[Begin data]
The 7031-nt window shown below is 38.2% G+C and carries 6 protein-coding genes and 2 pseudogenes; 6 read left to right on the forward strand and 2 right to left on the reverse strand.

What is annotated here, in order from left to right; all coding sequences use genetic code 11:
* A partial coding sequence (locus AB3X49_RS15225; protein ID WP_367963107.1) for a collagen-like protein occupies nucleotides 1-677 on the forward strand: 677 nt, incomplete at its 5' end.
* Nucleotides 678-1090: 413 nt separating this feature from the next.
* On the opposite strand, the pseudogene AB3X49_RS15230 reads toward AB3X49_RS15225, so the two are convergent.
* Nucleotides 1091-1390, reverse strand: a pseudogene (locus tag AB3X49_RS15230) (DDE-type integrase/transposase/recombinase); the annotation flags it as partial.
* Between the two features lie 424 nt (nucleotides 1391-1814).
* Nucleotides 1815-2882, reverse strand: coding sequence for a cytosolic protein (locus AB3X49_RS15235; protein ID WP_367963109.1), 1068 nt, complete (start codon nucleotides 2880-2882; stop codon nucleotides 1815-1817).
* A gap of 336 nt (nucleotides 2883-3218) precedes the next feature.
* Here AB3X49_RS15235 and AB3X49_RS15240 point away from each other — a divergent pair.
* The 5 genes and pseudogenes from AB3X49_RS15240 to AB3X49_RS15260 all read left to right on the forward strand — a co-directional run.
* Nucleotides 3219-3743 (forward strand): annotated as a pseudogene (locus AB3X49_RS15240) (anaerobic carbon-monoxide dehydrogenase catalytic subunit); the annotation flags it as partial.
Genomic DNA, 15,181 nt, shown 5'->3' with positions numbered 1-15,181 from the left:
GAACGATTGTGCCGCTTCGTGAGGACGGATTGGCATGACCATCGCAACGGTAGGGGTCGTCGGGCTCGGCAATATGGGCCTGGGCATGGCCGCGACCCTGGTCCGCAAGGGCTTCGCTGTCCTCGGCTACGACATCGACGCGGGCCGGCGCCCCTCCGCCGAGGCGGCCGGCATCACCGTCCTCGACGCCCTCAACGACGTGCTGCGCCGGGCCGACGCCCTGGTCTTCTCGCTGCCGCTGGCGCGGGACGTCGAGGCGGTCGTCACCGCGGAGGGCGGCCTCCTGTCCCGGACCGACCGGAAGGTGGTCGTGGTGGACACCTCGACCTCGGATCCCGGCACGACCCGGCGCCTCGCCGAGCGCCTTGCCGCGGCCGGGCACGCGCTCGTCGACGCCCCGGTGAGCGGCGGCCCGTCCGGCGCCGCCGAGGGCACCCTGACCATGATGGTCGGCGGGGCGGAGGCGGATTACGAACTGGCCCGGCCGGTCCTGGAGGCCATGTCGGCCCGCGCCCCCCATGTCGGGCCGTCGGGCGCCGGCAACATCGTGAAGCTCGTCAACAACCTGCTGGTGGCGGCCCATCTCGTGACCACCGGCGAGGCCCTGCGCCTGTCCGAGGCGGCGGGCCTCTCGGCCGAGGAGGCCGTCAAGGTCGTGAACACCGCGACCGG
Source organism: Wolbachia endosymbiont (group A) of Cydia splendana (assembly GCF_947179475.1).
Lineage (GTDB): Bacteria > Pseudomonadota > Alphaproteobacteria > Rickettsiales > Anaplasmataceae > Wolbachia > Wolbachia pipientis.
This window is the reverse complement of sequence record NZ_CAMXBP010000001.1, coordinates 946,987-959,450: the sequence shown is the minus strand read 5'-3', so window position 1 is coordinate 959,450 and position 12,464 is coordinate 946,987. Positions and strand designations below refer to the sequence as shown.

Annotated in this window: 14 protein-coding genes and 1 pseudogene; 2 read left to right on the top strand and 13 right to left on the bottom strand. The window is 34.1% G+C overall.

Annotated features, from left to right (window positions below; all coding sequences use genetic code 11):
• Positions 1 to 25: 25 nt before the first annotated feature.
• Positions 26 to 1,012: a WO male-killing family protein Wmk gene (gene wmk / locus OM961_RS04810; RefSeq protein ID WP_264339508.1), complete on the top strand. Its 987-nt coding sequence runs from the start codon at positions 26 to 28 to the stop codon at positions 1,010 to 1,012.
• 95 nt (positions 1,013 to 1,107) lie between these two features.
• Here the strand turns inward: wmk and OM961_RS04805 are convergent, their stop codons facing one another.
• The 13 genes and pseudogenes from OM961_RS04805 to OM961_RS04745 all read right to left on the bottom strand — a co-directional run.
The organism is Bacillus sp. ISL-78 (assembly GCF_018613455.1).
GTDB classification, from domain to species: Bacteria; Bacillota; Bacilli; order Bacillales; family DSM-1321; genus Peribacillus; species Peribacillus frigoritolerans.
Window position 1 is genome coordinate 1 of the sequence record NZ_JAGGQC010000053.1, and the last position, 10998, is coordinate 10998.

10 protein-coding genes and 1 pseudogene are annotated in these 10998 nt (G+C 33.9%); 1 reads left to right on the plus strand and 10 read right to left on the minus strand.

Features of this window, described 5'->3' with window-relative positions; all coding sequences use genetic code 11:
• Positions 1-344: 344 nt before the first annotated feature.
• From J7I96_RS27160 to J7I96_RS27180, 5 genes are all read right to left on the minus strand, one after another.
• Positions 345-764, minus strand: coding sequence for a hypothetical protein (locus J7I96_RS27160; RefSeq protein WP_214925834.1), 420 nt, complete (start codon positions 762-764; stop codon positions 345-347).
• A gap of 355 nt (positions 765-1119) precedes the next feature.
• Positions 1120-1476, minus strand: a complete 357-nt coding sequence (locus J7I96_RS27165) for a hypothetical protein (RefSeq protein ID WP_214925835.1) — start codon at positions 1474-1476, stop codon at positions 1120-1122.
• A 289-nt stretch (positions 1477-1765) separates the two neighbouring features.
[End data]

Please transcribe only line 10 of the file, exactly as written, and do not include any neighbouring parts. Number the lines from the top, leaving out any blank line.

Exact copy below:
* Here AB3X49_RS15235 and AB3X49_RS15240 point away from each other — a divergent pair.